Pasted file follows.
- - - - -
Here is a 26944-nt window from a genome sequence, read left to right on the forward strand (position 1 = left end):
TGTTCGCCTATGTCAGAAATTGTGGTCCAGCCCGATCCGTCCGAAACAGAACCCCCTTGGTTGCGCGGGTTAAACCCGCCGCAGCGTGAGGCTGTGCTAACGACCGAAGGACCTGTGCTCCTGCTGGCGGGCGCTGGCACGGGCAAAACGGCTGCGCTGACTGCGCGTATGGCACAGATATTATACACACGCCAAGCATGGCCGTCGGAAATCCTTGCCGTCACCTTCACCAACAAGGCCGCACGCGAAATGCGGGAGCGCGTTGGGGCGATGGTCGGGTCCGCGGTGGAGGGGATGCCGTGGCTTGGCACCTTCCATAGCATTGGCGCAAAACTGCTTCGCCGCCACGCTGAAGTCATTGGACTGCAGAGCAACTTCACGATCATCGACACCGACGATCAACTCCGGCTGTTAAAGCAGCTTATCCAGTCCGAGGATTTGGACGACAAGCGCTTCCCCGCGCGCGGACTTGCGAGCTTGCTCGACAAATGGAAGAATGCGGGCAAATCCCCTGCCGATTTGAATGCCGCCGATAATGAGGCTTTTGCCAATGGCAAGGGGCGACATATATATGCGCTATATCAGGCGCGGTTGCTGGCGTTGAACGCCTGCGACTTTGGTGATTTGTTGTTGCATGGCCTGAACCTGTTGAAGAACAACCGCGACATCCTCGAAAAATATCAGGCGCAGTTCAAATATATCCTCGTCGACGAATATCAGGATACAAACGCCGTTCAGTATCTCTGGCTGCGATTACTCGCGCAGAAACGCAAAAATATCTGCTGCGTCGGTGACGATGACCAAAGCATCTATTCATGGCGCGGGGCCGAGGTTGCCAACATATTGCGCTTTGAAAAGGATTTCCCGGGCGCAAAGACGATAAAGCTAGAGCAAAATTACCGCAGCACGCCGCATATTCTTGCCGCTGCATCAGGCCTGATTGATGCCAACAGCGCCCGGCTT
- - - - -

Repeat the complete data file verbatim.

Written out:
Here is a 26944-nt window from a genome sequence, read left to right on the forward strand (position 1 = left end):
TGTTCGCCTATGTCAGAAATTGTGGTCCAGCCCGATCCGTCCGAAACAGAACCCCCTTGGTTGCGCGGGTTAAACCCGCCGCAGCGTGAGGCTGTGCTAACGACCGAAGGACCTGTGCTCCTGCTGGCGGGCGCTGGCACGGGCAAAACGGCTGCGCTGACTGCGCGTATGGCACAGATATTATACACACGCCAAGCATGGCCGTCGGAAATCCTTGCCGTCACCTTCACCAACAAGGCCGCACGCGAAATGCGGGAGCGCGTTGGGGCGATGGTCGGGTCCGCGGTGGAGGGGATGCCGTGGCTTGGCACCTTCCATAGCATTGGCGCAAAACTGCTTCGCCGCCACGCTGAAGTCATTGGACTGCAGAGCAACTTCACGATCATCGACACCGACGATCAACTCCGGCTGTTAAAGCAGCTTATCCAGTCCGAGGATTTGGACGACAAGCGCTTCCCCGCGCGCGGACTTGCGAGCTTGCTCGACAAATGGAAGAATGCGGGCAAATCCCCTGCCGATTTGAATGCCGCCGATAATGAGGCTTTTGCCAATGGCAAGGGGCGACATATATATGCGCTATATCAGGCGCGGTTGCTGGCGTTGAACGCCTGCGACTTTGGTGATTTGTTGTTGCATGGCCTGAACCTGTTGAAGAACAACCGCGACATCCTCGAAAAATATCAGGCGCAGTTCAAATATATCCTCGTCGACGAATATCAGGATACAAACGCCGTTCAGTATCTCTGGCTGCGATTACTCGCGCAGAAACGCAAAAATATCTGCTGCGTCGGTGACGATGACCAAAGCATCTATTCATGGCGCGGGGCCGAGGTTGCCAACATATTGCGCTTTGAAAAGGATTTCCCGGGCGCAAAGACGATAAAGCTAGAGCAAAATTACCGCAGCACGCCGCATATTCTTGCCGCTGCATCAGGCCTGATTGATGCCAACAGCGCCCGGCTT